The Remembrances of Things Past

Cape Times (South Africa), September 19, 2012 | Go to article overview

The Remembrances of Things Past


Iziko Museums has 11 museums which range across the disciplinary divides of social history, art and natural history. They are dotted around the city centre, the Waterfront, and in Constantia. Iziko's earliest component museum, the South African Museum, dating to the first half of the 19th century, was the first museum to be established in SA.

Its most recently established museum is the Maritime Museum (1990). Also included in Iziko is Koopmans-De Wet House, established in 1914 as SA's first house museum.

Our collections are rich across social history, art and natural history and though we have emerged from apartheid with discomfort at the strongly colonial and skewed nature of our collections and buildings, in social history we are beginning to plumb our collections (and documentation) and discover the scope for critical reinterpretation of our old collections and for communicating stories of objects, which are both beautiful and intriguing in instances and inadequate, even offensive, in many other instances.

In archaeology we have collections of maritime archaeology, stories of slave shipwrecks and we are custodians of unique and rich collections of hunter-gatherer rock art as evidence of ancient belief systems; as well as treasures such as the Blombos Cave finds of ochre and related artefacts that point to the emergence of cognitive humans in the southwestern Cape some 100 000 years ago.

We also carry the weight and burden of late 19th and earlier 20th century physical anthropologists' collections/spoils of human remains, sometimes acquired in contexts of grave pillage and as a result of payments for body parts, all in the name of race-based science.

From across southern African we have collections of fine, hand-made domestic objects from indigenous carved headrests, ceremonial sticks, snuff boxes, ceramics, beadwork and costumes - collected in fieldwork and donated - to handmade or factory-made European and Cape/SA silverware, numismatics, paintings and drawings, ceramics, furniture, textiles, costume and scientific instruments.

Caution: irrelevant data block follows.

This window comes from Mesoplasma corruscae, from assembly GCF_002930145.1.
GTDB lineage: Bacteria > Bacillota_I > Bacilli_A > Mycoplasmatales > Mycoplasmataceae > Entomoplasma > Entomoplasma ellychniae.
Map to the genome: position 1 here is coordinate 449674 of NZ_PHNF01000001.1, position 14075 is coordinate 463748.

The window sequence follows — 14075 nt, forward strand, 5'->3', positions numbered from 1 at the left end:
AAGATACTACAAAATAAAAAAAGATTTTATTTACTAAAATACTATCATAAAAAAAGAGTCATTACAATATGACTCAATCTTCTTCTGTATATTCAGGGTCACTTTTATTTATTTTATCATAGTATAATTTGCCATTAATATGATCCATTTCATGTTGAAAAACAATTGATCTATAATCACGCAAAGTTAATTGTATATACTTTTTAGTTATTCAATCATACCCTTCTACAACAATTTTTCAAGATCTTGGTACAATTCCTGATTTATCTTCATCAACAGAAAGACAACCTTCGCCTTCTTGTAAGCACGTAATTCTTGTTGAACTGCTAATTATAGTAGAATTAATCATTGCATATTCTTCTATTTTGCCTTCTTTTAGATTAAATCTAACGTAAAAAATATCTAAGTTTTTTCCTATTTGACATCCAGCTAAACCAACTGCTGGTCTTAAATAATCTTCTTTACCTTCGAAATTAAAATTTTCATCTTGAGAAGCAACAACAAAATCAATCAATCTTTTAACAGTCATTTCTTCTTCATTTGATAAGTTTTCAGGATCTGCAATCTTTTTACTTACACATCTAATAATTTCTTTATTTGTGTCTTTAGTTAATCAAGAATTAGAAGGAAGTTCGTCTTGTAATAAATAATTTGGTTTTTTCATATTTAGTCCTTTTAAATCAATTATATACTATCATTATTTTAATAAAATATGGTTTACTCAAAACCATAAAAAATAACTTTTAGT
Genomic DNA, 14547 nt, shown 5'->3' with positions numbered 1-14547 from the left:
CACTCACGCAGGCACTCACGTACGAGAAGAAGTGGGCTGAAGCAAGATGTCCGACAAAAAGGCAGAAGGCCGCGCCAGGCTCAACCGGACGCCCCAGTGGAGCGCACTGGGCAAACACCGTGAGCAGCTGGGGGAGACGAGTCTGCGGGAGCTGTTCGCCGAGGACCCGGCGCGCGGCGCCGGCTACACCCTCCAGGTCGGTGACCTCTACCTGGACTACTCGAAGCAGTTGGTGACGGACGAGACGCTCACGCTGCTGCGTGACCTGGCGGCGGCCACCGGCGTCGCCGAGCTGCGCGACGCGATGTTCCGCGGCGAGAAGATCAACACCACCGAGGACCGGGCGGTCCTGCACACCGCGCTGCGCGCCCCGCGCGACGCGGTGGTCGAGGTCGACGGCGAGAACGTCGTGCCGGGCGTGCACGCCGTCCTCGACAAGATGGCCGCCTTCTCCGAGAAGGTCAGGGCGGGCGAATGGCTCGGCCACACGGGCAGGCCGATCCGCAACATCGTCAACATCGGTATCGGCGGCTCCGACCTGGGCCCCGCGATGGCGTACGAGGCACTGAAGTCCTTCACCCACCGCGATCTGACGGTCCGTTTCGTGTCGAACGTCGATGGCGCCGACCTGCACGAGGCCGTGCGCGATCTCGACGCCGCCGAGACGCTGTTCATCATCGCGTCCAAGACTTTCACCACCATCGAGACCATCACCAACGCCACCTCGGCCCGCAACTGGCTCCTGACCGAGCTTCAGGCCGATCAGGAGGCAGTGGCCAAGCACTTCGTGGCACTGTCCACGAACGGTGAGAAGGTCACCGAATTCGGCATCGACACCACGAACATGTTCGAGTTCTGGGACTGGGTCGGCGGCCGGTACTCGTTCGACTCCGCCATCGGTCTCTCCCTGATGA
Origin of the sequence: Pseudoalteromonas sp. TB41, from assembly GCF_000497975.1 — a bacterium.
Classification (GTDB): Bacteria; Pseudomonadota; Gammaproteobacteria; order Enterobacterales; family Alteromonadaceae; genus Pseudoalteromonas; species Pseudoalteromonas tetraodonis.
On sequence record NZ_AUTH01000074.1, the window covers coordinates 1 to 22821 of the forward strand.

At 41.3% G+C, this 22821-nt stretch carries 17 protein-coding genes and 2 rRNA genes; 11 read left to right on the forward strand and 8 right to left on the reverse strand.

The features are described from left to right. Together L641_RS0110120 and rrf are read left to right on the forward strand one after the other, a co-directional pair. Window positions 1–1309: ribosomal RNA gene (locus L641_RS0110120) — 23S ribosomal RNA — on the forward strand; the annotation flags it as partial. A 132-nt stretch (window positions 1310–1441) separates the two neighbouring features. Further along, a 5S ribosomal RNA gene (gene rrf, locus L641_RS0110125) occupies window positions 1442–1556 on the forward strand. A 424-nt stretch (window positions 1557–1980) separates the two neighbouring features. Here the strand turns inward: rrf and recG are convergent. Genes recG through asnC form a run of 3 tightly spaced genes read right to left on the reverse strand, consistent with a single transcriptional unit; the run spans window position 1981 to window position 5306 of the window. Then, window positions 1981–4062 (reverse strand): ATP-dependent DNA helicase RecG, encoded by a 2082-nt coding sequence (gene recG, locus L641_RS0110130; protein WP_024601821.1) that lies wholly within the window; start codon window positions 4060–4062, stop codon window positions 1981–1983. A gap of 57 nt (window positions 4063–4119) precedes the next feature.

Yet, there are gaps galore and sometimes when you look expectantly for an emblematic colonial object such as a safari hat you may draw a blank. Or if you look for objects that are iconic of black rural communities undergoing change, urbanisation and enforced patterns of migrant labour in the 19th and 20th centuries (and still today as Marikana reminds us), you may not find them.

Curators and collectors in the past generally discounted the latter as non-traditional and thus not worthy of collecting. Such items speak to in-betweenness, change and to contact - and not to the separateness of tradition versus history and to (black) rural versus (white) urban lives. In preparation for a forthcoming exhibition on isishweshwe we are continually presented with the historical turns of isishweshwe costume and fabric from colonial into "African" and from "African" into world high fashion. Changes over time in wearers and contexts are fabulously diverse and fascinating.

Gaps like the safari hat and migrant labour artefacts point to past processes of rarified selection ("the best" and "the special") and most especially to the classificatory parameters and viewpoints of curators and collectors. The collections often highlight a period of unequal power relations in the context of what was acquired and more particularly how it was acquired by the museum. Such legacies give an indication as to why a new department of Iziko called Social History was formed after 1999 in a bid to address absences and new directions in collections and research.

Social history parameters require an understanding that history is not about important men and women or the privileged classes, but that stories of layers of people and individuals, across class and race, must be recounted. The department was formed to break down the historical divide between the South African Museum collections termed "ethnographic", referring to collections from Africa, Australasia and the Americas, and the collections from the former South African Cultural History Museum termed "cultural", referring to Europe and some of Asia.

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